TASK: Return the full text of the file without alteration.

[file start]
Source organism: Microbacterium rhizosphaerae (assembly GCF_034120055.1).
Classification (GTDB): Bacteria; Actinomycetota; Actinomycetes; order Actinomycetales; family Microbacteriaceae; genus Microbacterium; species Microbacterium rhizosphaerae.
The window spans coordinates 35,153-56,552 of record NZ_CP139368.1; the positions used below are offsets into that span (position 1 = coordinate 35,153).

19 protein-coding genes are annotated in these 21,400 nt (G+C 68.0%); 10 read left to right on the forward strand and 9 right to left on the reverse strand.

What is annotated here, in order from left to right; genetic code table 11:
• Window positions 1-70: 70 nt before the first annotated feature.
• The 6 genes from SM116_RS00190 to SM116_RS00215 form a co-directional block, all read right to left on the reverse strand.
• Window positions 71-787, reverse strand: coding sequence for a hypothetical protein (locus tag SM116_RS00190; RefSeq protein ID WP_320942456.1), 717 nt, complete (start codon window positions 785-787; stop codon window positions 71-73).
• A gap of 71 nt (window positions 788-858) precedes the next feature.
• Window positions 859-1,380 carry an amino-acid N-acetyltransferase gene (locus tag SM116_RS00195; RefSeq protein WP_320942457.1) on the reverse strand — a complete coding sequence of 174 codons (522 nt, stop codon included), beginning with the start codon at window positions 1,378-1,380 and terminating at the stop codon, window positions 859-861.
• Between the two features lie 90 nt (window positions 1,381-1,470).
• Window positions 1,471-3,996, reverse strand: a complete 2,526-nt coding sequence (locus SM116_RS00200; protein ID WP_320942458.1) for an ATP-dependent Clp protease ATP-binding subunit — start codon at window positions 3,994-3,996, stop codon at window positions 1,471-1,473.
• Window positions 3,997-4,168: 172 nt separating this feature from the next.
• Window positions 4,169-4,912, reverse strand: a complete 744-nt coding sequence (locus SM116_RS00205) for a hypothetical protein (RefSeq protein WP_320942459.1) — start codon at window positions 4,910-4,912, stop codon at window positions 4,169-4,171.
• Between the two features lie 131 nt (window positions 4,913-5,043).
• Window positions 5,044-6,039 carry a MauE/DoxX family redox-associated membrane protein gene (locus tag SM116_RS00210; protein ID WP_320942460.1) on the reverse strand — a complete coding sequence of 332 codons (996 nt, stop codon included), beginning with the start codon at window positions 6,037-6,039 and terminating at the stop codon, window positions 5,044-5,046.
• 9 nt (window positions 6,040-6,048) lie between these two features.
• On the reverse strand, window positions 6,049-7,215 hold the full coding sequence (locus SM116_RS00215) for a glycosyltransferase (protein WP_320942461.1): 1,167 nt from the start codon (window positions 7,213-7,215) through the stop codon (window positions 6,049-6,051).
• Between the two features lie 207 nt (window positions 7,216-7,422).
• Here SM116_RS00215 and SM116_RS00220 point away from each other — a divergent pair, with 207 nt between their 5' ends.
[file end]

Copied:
Source organism: Microbacterium rhizosphaerae (assembly GCF_034120055.1).
Classification (GTDB): Bacteria; Actinomycetota; Actinomycetes; order Actinomycetales; family Microbacteriaceae; genus Microbacterium; species Microbacterium rhizosphaerae.
The window spans coordinates 35,153-56,552 of record NZ_CP139368.1; the positions used below are offsets into that span (position 1 = coordinate 35,153).

19 protein-coding genes are annotated in these 21,400 nt (G+C 68.0%); 10 read left to right on the forward strand and 9 right to left on the reverse strand.

What is annotated here, in order from left to right; genetic code table 11:
• Window positions 1-70: 70 nt before the first annotated feature.
• The 6 genes from SM116_RS00190 to SM116_RS00215 form a co-directional block, all read right to left on the reverse strand.
• Window positions 71-787, reverse strand: coding sequence for a hypothetical protein (locus tag SM116_RS00190; RefSeq protein ID WP_320942456.1), 717 nt, complete (start codon window positions 785-787; stop codon window positions 71-73).
• A gap of 71 nt (window positions 788-858) precedes the next feature.
• Window positions 859-1,380 carry an amino-acid N-acetyltransferase gene (locus tag SM116_RS00195; RefSeq protein WP_320942457.1) on the reverse strand — a complete coding sequence of 174 codons (522 nt, stop codon included), beginning with the start codon at window positions 1,378-1,380 and terminating at the stop codon, window positions 859-861.
• Between the two features lie 90 nt (window positions 1,381-1,470).
• Window positions 1,471-3,996, reverse strand: a complete 2,526-nt coding sequence (locus SM116_RS00200; protein ID WP_320942458.1) for an ATP-dependent Clp protease ATP-binding subunit — start codon at window positions 3,994-3,996, stop codon at window positions 1,471-1,473.
• Window positions 3,997-4,168: 172 nt separating this feature from the next.
• Window positions 4,169-4,912, reverse strand: a complete 744-nt coding sequence (locus SM116_RS00205) for a hypothetical protein (RefSeq protein WP_320942459.1) — start codon at window positions 4,910-4,912, stop codon at window positions 4,169-4,171.
• Between the two features lie 131 nt (window positions 4,913-5,043).
• Window positions 5,044-6,039 carry a MauE/DoxX family redox-associated membrane protein gene (locus tag SM116_RS00210; protein ID WP_320942460.1) on the reverse strand — a complete coding sequence of 332 codons (996 nt, stop codon included), beginning with the start codon at window positions 6,037-6,039 and terminating at the stop codon, window positions 5,044-5,046.
• 9 nt (window positions 6,040-6,048) lie between these two features.
• On the reverse strand, window positions 6,049-7,215 hold the full coding sequence (locus SM116_RS00215) for a glycosyltransferase (protein WP_320942461.1): 1,167 nt from the start codon (window positions 7,213-7,215) through the stop codon (window positions 6,049-6,051).
• Between the two features lie 207 nt (window positions 7,216-7,422).
• Here SM116_RS00215 and SM116_RS00220 point away from each other — a divergent pair, with 207 nt between their 5' ends.